The Federal Communications Commission moved closer to allowing more flights to have Internet aboard, one of the few places the Web is still generally not allowed. On Friday, the FCC approved a process for airlines to apply to obtain licenses for Internet aboard their aircraft. Previously permission was granted to airlines through an ad hoc process.
Airlines must have the permission of the FCC to tie into the airwaves of a satellite while flying that enables passengers to gain access to the Web. Airlines must also gain Federal Aviation Administration permission. The FAA oversees the safety of Internet in-flight systems.
The hurdles put in place by regulators have stalled Internet implementation for in-flight say some experts. However, some airlines have also been reluctant to jump on the bandwagon for Internet for other reasons.
Some passengers do not want to be stuck between two fellow passengers in the same row who have videos streaming, are playing games and possibly in the future, talking via a cell phone.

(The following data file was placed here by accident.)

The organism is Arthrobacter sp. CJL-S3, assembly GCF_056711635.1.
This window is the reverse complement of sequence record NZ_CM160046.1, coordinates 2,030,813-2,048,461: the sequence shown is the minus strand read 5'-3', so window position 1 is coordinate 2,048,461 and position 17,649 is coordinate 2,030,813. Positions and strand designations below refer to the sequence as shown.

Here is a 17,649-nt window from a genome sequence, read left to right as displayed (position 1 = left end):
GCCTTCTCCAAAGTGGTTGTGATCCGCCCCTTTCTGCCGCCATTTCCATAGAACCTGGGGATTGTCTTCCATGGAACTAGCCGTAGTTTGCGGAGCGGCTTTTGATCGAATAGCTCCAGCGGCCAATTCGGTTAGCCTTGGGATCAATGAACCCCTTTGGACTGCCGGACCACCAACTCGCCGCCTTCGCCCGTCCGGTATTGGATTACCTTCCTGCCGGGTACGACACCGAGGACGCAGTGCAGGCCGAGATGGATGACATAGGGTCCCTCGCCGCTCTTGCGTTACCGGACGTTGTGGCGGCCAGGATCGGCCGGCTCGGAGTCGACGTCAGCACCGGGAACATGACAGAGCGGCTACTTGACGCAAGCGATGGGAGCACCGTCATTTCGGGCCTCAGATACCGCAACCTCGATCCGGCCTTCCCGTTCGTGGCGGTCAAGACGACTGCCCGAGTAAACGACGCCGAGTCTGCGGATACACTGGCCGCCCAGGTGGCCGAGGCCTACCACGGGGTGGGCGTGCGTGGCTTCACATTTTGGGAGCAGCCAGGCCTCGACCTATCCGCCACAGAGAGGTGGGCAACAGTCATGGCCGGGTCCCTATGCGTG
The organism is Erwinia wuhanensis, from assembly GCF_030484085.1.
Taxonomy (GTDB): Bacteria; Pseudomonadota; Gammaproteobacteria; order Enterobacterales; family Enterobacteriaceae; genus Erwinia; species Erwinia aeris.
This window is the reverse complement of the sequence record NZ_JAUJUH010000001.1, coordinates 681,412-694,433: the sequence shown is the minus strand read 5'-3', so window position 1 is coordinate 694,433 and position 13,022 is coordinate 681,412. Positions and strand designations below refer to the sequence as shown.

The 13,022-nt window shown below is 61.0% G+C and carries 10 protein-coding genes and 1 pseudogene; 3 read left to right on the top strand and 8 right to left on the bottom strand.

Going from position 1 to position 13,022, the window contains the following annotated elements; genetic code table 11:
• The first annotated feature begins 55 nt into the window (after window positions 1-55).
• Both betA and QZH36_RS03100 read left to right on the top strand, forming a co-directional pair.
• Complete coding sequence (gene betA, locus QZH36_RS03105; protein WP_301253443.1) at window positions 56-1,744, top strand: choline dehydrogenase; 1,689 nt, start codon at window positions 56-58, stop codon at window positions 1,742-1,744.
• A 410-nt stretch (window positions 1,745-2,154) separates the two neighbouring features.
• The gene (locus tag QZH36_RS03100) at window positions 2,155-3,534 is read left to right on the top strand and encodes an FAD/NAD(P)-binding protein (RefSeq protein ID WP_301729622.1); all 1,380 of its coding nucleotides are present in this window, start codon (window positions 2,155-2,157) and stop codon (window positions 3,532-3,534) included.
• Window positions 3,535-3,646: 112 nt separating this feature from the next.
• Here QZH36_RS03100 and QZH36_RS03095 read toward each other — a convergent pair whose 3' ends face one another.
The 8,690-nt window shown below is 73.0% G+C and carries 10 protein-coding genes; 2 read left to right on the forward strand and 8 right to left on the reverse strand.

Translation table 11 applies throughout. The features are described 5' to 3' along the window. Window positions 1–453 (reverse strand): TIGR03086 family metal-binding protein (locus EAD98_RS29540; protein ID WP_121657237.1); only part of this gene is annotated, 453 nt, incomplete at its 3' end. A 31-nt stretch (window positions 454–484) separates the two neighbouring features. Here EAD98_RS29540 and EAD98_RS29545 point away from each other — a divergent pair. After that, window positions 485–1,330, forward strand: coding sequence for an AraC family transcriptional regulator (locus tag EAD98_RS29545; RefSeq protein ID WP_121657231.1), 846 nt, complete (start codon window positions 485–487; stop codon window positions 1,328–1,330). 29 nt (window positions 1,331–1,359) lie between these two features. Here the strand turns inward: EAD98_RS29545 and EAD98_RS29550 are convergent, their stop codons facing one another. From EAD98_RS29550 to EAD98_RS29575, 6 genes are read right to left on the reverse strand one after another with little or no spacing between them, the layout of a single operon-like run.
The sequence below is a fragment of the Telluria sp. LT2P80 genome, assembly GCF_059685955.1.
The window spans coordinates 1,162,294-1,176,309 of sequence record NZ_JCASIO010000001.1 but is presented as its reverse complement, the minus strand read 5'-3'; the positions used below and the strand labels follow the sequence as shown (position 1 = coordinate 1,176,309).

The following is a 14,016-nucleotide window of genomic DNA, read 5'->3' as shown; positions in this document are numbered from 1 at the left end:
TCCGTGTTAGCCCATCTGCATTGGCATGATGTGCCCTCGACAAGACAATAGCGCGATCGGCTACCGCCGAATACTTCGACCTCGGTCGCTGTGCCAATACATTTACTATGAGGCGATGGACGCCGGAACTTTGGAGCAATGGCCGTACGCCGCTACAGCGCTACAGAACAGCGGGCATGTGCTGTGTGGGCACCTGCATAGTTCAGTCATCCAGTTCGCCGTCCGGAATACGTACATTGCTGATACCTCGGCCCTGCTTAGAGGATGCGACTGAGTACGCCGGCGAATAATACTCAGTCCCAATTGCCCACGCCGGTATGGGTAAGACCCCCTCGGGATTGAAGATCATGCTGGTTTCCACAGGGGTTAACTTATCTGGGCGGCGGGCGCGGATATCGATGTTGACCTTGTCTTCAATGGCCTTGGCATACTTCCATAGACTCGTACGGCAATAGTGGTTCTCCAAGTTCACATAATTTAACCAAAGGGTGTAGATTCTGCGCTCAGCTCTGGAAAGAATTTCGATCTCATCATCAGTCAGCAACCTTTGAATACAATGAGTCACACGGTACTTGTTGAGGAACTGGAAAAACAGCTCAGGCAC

Julius Genachowski, the Chairman of the FCC said that whether people travel for leisure or work, they are increasingly expecting to have access to Internet wherever they go. Genachowski said the new application process would speed up the wait for approval by over 50%.
Experts are currently questioning the restrictions on electronics devices in flight. The experts are saying that an e-reader does not create the same type of interference threat a cell phone could for the ability of a pilot to operate his plane. However, the Kindle is treated just the same as all of the other electronic hand held devices that all must be turned off prior to takeoff and landing.
A working group was launched in August by the FAA to study electronic device usage on board including that of tablets, e-readers and game consoles.